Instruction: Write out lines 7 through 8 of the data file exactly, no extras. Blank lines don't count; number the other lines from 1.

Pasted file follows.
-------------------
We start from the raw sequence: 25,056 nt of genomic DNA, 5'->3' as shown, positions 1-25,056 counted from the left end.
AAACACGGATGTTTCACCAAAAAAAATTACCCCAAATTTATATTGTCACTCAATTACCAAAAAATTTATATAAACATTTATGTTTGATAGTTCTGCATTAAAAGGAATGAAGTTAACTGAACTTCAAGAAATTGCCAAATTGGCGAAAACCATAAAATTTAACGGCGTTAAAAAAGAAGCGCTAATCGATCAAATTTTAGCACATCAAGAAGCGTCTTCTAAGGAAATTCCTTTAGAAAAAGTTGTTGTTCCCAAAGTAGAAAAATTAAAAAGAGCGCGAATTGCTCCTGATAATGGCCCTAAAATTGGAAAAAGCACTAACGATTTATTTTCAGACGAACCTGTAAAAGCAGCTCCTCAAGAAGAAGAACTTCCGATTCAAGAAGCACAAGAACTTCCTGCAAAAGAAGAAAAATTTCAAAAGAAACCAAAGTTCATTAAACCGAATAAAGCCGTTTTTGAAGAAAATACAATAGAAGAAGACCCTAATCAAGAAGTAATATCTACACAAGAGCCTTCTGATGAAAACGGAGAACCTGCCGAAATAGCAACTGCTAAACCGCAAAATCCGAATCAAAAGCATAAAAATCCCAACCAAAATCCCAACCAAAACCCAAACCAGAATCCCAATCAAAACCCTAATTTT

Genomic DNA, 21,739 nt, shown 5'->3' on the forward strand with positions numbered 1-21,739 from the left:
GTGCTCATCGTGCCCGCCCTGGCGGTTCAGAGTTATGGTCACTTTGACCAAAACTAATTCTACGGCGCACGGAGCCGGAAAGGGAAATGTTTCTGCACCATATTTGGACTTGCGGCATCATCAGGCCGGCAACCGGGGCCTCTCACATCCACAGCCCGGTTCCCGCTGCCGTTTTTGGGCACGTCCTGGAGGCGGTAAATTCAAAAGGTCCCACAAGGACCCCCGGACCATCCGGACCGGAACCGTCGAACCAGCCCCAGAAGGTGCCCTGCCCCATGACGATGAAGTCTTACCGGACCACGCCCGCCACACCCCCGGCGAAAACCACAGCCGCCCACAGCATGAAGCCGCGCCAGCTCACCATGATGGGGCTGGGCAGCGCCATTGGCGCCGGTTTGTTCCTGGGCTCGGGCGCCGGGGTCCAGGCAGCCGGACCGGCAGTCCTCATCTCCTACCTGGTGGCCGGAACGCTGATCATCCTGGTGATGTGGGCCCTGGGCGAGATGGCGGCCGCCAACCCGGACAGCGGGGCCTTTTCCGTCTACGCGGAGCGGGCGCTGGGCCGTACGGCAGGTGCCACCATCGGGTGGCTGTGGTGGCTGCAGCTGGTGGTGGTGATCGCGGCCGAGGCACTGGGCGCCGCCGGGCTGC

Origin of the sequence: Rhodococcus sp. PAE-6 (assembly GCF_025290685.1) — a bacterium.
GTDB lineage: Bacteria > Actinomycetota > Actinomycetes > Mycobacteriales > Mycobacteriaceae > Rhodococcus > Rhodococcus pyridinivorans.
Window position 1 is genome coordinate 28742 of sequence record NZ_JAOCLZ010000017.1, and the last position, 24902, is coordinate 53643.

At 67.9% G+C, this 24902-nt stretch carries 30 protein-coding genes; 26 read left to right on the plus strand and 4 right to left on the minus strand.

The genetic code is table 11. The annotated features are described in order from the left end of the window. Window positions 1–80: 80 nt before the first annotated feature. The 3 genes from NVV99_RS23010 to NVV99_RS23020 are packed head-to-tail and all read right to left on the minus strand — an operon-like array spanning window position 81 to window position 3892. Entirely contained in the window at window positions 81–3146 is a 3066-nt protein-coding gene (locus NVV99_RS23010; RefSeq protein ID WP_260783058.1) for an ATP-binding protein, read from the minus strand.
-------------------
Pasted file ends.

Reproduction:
Window position 1 is genome coordinate 28742 of sequence record NZ_JAOCLZ010000017.1, and the last position, 24902, is coordinate 53643.

At 67.9% G+C, this 24902-nt stretch carries 30 protein-coding genes; 26 read left to right on the plus strand and 4 right to left on the minus strand.